Utilization of bioenergy

Bioenergy is a field that relates to various processes and applications, because it very often has a very large. This field can concern the production of energy through direct biomass combustion, the use of gas fuels, liquid biofuels, and the use of microbial populations to produce biohydrogen or for waste treatment. Here is an explanation of each of these applications.

Direct biomass combustion

Biomass can be directly burnt in order to produce heat. This is the most basic application of bioenergy, and is the most widespread bioenergy technology. The use of biomass as a heating source, however, can sometimes be more complex than the simple burning of wooden logs. In the past years, wood and herbaceous pellets as well as briquettes have become popular means to create more efficient fuels that can be, in certain regions, less harmful to human health than the direct combustion of biomass.

Gas fuels

Through pyrolysis or gasification processes, it is possible to produce fuels from solid biomass. This results into a cycle with a higher thermal efficiency. The first step is a pyrolysis phase (heating of organic matter), which forms a solid char, a liquid fraction and volatile gases. All three fractions can be used independently or further processed. In the creation of syngas, the volatiles and part of the char react with oxygen to create carbon monoxide. The char further reacts with carbon monoxide to create the gaseous fuel called syngas, a mix of dihydrogen and carbon dioxide. This gas can then be used as a fuel for burning and for electricity generation. Biofuel greenhouse heating project

Another way to produce useful gas fuels is through anaerobic digestion of solids or liquids. In the absence of oxygen, microbial populations will generate biogas (a mixture of methane, carbon dioxide, sulfur oxides and water vapour) by digesting organic matter from waste or energy crops. This gas can then be used to produce either heat, electricity or both.

Dr. Jeff Bergthorson conducts important research on the combustion and reformation of sustainable fuels, such as synthetic gas (a mixture of dihydrogen and carbon monoxide), that can be used as alternatives to fossil fuels. His research group, the Alternative Fuels Laboratory, runs experiments in order to build detailed models related to the combustion of such fuels and to optimize the process.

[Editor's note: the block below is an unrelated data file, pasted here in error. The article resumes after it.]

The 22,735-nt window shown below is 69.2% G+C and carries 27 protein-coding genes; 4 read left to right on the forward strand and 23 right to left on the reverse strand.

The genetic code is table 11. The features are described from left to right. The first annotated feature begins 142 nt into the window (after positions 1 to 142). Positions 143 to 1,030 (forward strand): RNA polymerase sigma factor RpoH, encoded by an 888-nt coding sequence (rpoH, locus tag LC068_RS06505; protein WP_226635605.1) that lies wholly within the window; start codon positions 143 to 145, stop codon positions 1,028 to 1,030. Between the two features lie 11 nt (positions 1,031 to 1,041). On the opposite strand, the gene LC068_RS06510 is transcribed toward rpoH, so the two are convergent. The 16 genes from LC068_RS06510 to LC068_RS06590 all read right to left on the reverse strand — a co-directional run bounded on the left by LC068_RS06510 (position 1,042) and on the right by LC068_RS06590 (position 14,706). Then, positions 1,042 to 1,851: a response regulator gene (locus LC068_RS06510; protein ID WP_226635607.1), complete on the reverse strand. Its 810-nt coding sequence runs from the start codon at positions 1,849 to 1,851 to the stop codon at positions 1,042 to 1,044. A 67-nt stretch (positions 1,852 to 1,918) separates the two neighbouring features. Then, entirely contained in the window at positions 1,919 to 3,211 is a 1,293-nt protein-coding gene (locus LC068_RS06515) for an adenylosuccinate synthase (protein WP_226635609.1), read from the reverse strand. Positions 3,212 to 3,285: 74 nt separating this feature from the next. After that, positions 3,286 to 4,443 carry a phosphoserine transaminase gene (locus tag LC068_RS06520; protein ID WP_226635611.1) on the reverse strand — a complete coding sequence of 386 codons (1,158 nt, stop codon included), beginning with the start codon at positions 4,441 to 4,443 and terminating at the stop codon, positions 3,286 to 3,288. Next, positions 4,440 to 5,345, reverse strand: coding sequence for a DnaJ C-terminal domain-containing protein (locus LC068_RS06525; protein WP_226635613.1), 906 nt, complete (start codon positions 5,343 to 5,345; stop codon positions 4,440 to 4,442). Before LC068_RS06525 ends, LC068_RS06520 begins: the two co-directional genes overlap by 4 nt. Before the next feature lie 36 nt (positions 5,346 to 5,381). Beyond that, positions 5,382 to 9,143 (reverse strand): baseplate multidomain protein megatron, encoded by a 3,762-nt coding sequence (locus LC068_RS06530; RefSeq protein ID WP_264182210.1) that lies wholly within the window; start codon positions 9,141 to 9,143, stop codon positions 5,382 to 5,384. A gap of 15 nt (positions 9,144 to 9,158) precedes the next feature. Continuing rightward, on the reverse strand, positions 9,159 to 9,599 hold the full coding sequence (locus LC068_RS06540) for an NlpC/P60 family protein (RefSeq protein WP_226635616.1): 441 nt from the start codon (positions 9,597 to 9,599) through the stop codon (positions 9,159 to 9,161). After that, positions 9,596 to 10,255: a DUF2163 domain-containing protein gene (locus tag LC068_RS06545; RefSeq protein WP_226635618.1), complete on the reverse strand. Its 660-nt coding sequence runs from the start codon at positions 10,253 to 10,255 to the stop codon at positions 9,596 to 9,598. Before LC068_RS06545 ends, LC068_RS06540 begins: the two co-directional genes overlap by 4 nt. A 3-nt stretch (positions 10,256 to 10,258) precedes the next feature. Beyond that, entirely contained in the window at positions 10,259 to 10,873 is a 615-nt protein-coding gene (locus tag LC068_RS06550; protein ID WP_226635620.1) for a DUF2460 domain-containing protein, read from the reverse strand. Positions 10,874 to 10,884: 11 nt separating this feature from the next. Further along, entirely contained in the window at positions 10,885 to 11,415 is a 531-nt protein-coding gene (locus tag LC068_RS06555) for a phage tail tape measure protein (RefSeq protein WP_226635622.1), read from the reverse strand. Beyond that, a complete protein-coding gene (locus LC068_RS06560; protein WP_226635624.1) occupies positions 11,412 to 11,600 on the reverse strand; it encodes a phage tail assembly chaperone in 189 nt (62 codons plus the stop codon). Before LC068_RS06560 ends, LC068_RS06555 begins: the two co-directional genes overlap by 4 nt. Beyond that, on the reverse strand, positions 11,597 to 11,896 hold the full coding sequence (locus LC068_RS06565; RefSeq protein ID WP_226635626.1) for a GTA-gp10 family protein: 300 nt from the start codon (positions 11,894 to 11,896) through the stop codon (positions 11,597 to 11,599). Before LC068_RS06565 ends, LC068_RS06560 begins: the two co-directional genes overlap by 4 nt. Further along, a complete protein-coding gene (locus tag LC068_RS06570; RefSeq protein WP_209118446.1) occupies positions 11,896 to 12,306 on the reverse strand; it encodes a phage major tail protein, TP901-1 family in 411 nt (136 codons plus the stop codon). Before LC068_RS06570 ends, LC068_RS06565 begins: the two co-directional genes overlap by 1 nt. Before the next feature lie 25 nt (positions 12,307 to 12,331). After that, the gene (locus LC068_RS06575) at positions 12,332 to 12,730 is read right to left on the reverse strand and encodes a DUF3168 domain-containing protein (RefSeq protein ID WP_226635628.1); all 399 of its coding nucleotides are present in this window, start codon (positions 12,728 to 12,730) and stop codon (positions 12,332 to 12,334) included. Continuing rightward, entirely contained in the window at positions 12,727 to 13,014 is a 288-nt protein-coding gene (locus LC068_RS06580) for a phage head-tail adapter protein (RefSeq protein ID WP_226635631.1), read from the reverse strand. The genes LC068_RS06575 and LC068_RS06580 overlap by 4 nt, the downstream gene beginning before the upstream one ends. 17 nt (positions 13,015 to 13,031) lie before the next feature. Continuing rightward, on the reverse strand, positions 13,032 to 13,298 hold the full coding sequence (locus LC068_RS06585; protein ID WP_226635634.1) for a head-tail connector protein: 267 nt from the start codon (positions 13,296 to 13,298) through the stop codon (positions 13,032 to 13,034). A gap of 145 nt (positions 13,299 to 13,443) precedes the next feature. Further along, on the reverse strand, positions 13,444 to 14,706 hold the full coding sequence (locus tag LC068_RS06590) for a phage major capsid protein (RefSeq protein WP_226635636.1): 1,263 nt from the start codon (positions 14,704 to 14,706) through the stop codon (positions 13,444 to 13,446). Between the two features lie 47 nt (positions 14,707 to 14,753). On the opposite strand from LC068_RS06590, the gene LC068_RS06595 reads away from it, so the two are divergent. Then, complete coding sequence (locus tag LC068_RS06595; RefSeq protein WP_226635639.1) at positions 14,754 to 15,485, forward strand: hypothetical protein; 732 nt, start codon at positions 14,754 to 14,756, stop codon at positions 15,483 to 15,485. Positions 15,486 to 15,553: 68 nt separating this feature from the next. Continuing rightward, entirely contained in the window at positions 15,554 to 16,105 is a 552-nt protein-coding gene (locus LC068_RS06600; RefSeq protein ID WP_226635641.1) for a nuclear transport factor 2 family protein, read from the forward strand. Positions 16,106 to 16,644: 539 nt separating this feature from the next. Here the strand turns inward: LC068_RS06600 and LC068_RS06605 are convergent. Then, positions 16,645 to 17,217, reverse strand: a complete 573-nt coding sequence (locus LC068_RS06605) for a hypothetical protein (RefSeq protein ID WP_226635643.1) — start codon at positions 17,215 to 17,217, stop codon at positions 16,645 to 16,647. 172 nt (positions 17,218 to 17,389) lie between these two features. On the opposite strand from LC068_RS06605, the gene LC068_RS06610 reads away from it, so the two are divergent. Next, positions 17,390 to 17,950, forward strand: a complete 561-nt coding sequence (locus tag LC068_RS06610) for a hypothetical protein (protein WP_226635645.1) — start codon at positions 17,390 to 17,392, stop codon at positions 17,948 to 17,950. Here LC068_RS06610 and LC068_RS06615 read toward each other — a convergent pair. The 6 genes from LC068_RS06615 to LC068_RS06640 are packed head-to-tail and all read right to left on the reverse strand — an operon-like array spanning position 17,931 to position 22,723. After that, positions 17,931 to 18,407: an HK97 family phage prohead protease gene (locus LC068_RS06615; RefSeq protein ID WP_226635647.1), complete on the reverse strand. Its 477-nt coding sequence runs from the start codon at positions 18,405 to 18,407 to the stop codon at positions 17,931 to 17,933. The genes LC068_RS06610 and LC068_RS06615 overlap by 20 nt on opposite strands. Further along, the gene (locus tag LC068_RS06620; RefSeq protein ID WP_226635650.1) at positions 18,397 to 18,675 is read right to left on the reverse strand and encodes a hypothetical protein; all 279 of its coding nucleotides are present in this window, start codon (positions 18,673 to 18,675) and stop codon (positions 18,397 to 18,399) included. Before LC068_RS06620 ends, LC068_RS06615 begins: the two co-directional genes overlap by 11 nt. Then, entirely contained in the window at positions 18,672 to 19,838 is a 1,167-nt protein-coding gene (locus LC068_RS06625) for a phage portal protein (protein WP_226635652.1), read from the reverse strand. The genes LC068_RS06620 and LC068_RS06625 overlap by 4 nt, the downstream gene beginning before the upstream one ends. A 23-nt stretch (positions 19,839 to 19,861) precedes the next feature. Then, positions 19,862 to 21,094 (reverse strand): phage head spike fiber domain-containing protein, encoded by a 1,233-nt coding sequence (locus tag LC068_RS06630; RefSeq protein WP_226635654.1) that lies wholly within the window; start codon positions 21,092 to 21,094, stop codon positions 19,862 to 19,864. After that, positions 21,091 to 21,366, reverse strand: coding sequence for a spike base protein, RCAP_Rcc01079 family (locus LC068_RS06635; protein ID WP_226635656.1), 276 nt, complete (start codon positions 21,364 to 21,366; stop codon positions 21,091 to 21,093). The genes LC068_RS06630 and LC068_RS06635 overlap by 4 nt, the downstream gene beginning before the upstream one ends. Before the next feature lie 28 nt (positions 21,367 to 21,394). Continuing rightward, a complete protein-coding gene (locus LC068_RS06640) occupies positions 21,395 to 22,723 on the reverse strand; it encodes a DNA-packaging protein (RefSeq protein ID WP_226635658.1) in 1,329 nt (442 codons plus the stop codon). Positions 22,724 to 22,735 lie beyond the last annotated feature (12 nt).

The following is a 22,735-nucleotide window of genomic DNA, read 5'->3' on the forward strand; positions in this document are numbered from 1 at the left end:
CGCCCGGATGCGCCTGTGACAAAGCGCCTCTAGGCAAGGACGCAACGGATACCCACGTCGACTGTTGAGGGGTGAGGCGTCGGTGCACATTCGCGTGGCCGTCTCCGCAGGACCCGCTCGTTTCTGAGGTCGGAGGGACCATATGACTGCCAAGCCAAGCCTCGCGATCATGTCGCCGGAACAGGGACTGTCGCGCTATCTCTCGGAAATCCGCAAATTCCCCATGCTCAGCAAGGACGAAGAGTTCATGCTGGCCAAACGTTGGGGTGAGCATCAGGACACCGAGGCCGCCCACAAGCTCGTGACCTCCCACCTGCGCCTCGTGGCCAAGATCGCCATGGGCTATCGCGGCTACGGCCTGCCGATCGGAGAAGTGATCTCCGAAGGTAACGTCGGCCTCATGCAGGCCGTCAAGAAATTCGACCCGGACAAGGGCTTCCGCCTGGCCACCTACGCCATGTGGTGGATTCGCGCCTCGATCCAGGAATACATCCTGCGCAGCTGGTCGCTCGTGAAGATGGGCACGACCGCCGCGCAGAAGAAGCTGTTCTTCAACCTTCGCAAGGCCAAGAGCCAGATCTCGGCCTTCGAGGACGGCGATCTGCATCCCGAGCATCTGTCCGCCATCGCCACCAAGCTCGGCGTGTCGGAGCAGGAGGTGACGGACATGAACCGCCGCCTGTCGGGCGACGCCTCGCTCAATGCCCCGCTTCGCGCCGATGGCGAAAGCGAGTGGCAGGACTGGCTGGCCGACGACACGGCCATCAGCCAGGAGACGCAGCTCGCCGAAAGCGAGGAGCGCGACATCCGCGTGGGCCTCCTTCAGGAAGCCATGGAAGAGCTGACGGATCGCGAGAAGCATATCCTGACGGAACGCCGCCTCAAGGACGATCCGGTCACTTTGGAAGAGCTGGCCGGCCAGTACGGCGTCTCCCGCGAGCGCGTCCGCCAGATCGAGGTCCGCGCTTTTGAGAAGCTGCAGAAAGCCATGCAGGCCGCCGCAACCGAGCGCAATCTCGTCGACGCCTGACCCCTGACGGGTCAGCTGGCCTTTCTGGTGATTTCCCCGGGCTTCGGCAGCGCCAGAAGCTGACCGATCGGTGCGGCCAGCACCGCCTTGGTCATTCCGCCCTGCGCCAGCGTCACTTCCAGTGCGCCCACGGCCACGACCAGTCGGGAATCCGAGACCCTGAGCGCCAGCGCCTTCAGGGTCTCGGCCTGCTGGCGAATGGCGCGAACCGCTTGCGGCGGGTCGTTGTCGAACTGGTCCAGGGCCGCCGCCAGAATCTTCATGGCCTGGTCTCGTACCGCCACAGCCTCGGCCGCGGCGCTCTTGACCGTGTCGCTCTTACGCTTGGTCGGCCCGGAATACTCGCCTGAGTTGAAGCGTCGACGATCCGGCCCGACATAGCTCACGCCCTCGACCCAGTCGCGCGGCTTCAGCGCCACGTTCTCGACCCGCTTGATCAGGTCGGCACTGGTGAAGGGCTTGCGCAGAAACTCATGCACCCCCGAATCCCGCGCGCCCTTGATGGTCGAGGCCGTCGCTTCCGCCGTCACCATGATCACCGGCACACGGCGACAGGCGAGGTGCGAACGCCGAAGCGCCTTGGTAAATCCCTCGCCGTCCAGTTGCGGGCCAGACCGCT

Dr. Mark Lefsrud is conducting experiments on the gasification of certain biomass products as a potential value-added feedstock for the purpose of heating greenhouses. He also leads the Biomass production lab, which currently focuses on community proteomics for the production of liquid biofuels.

Liquid biofuels

Liquid biofuels are usually classified in 2 categories: biodiesel and ethanol. Biodiesel is usually made with vegetable oils or other feedstocks with a high lipid and oil content. The transesterification process generates a less viscous liquid with a relatively high heating value that can be used in diesel engines. It provides lower fine particle counts in the exhaust and is generally considered an extremely "clean" feedstock for a diesel engine.

Ethanol is usually produced through the fermentation of certain organic materials under the action of microbial populations or yeasts. It is a good alternative to highly-refined liquid fossil fuels and can replace them in biofuel designed or modified combustion engines.